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Driving change with Rolling Study Halls

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Editor’s note: We’re sharing the stories of bus drivers from Talladega County, Alabama who participate in Rolling Study Halls. This program powers their buses—along with others across the U.S.—with Wi-Fi, devices and onboard educators to help thousands of students reclaim 1.5 million learning hours. As part of our Grow with Google initiative to help provide more Americans with access to the tools and skills they need, we expanded the program across the country in 2018. In the past academic year, participating school districts across the U.S. have seen improvements in student grades, confidence and homework completion. Dr. Suzanne Lacey, Superintendent from Talladega County, is sharing more about the impact this program is having in her community and beyond.

Talladega County is home to more than 7,000 students across 17 schools. The majority of our students spend a sizable part of their day on a bus getting to and from school. In our rural county, many students also face limited access to the internet—and it’s not just an economic issue. In a lot of places where our students live, there simply isn’t access available. For these reasons, Google’s Rolling Study Halls has become an important part of our educational program since we became a participating district last April. Through a creative use of commute time, we’re now able to open doors for these students to opportunities they might not have had otherwise. Our bus drivers aren’t just driving students to school, they’re also helping to drive change that goes beyond their daily routines.

Rolling Study Halls is a program that powers buses with Wi-Fi, devices, and onboard educators to help thousands of students across the U.S. reclaim 1.5 million learning hours.

Maximizing opportunities for learning

Kim Gaither, who drives a Rolling Study Halls bus for Munford Elementary and High School, has said the program dramatically improves her long bus route, which is now quieter due to better student behavior. While Kim’s focusing on the road, the kids get to focus on getting more out of their time on the bus. By extending the time available for learning day, everyone benefits. Principal Michelle Head says Stemley Road Elementary teachers have seen student confidence grow, which she and her teachers attribute to Rolling Study Halls.

Creating time to connect

Rolling Study Halls also fosters relationships between the onboard educator and their students. Drew Middle School teacher and onboard educator, Stuart Bently, recently shared with me the story of a former 7th grade student who struggled in class and rarely completed her work. On the bus, Stuart can give this student extra attention and have conversations about not just her assignments, but also about what’s going on in her life. He’s proud that this student is now completing assignments, participating in class and couldn’t wait to show him her last report card.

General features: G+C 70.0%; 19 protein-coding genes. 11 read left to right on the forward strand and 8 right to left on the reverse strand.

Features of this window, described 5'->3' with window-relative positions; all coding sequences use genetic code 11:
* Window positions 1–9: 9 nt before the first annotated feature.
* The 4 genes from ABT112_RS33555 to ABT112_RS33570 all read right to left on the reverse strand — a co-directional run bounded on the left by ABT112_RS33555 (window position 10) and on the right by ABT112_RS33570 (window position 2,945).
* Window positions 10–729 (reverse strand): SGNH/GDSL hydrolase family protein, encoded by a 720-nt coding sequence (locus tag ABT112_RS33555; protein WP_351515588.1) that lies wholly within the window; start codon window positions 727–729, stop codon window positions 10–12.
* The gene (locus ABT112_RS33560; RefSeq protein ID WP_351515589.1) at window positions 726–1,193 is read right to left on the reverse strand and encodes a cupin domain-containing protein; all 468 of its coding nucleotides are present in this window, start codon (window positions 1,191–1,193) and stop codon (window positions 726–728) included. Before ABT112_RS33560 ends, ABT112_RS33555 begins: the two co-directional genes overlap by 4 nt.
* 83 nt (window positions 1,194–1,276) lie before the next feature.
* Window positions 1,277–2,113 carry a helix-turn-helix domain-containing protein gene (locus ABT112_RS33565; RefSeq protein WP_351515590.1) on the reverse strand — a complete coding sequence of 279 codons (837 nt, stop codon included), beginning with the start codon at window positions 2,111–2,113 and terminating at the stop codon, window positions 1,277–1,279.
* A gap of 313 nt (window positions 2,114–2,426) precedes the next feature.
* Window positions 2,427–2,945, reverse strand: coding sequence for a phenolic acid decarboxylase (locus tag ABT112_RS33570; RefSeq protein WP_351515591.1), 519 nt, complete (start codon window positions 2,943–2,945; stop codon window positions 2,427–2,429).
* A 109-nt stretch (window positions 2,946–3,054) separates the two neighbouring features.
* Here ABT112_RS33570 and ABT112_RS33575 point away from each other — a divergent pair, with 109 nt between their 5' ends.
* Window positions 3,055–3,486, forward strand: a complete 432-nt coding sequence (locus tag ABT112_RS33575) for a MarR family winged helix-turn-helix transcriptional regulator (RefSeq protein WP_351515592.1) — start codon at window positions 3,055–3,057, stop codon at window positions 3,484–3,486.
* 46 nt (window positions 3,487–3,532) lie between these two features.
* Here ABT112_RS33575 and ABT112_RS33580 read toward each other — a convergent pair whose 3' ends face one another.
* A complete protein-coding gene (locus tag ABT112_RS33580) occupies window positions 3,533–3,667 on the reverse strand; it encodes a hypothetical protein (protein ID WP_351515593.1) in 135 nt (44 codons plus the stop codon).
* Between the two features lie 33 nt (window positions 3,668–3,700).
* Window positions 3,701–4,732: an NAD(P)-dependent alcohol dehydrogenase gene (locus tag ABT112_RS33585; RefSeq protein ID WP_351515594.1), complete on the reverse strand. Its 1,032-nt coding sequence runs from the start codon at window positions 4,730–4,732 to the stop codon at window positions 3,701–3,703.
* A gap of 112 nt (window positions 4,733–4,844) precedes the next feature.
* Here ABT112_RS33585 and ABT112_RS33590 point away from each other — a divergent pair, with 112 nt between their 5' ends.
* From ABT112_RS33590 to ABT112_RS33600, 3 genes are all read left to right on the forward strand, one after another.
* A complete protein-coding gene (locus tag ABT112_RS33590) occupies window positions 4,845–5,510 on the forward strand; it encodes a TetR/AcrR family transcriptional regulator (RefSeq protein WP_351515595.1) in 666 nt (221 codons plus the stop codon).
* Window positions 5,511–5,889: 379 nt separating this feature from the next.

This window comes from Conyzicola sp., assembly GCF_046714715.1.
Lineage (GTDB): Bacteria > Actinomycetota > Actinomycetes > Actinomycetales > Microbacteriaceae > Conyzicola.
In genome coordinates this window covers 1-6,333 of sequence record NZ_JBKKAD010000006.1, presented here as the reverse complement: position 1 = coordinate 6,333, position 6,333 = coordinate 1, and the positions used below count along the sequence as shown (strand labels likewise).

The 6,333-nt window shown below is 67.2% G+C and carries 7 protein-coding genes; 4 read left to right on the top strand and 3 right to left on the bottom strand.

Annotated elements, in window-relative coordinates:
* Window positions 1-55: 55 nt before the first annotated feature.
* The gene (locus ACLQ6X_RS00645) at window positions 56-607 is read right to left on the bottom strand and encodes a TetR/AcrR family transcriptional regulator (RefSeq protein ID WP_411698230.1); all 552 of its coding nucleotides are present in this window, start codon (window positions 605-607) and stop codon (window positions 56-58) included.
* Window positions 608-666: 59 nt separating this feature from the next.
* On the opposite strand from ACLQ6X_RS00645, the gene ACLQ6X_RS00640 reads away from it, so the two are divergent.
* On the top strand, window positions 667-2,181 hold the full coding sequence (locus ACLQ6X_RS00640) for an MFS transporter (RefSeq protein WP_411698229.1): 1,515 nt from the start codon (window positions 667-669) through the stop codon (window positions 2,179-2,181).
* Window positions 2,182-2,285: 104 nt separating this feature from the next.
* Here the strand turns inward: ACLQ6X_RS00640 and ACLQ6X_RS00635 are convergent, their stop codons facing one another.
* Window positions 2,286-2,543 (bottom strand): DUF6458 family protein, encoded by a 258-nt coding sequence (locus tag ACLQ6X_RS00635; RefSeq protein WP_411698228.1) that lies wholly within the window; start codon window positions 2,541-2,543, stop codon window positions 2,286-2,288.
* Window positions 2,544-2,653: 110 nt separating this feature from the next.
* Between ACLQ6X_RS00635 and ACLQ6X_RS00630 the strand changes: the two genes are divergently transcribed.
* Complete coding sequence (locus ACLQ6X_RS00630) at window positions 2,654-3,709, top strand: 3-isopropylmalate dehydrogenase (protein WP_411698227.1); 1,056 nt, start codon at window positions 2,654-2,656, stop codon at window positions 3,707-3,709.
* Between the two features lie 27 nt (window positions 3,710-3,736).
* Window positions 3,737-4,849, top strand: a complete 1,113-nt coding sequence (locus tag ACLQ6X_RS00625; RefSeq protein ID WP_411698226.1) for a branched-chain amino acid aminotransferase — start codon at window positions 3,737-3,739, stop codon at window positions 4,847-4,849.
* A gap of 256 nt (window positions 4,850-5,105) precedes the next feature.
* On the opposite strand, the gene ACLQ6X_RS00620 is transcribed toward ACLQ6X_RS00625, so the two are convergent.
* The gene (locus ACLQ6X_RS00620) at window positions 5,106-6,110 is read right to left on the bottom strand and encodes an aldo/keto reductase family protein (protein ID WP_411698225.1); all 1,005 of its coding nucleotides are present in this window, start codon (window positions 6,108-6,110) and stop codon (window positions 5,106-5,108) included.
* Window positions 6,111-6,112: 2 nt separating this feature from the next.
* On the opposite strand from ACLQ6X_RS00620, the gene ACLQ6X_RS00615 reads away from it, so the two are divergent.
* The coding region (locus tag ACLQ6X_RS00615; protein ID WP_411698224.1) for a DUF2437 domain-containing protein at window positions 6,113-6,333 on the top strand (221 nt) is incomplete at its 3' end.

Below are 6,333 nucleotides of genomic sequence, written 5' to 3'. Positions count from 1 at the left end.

Onboard educator and 2nd grade teacher Jessica Moses provides targeted warm-up activities for students on her bus each morning to get students into the right frame of mind before getting to school. These activities are a rare opportunity to have a positive impact on students' learning attitudes before they even walk through their classroom door, setting the tone for their day.

Driving change

Our entire community—parents, teachers and bus drivers—are all eager to see how this program will continue to positively impact our students. And we’re inspired to know that what’s working here is also working in other Rolling Study Halls school districts. In Tennessee, the Clarksville-Montgomery County School District has seen improvements in their students’ GPAs at both the middle and high school levels. Teachers have said students are now more comfortable in asking for help with assignments or standards they don’t understand. The same goes for Lexington County School District One in South Carolina, where 57 percent of participating students say that the Wi-Fi connection on the bus is better than at home and 83 percent say the time on the bus is critical to helping them finish their homework.

Back home, as we continue to measure success, we’ll also investigate methods for expansion. Talladega County Schools always looks for opportunities to maximize learning for our students. Together with Google, we’re making a difference for them, and we’re especially thankful for our bus drivers who are behind the wheel, making this whole thing run.

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